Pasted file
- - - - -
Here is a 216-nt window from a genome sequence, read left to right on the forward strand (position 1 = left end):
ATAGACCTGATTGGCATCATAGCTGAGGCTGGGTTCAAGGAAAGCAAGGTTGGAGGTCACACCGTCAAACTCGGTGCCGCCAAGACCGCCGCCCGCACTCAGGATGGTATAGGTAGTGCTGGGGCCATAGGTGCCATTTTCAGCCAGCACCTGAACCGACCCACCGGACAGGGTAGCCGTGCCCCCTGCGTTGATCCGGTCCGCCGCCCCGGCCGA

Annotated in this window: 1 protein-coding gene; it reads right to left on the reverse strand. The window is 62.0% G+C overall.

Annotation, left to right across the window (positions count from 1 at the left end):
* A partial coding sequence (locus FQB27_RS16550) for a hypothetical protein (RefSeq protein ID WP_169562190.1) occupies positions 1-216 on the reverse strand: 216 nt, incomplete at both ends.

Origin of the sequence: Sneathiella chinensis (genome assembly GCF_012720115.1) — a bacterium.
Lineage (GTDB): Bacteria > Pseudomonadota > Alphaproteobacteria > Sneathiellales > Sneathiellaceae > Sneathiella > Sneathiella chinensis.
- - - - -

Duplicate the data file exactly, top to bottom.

Here is a 216-nt window from a genome sequence, read left to right on the forward strand (position 1 = left end):
ATAGACCTGATTGGCATCATAGCTGAGGCTGGGTTCAAGGAAAGCAAGGTTGGAGGTCACACCGTCAAACTCGGTGCCGCCAAGACCGCCGCCCGCACTCAGGATGGTATAGGTAGTGCTGGGGCCATAGGTGCCATTTTCAGCCAGCACCTGAACCGACCCACCGGACAGGGTAGCCGTGCCCCCTGCGTTGATCCGGTCCGCCGCCCCGGCCGA

Annotated in this window: 1 protein-coding gene; it reads right to left on the reverse strand. The window is 62.0% G+C overall.

Annotation, left to right across the window (positions count from 1 at the left end):
* A partial coding sequence (locus FQB27_RS16550) for a hypothetical protein (RefSeq protein ID WP_169562190.1) occupies positions 1-216 on the reverse strand: 216 nt, incomplete at both ends.

Origin of the sequence: Sneathiella chinensis (genome assembly GCF_012720115.1) — a bacterium.
Lineage (GTDB): Bacteria > Pseudomonadota > Alphaproteobacteria > Sneathiellales > Sneathiellaceae > Sneathiella > Sneathiella chinensis.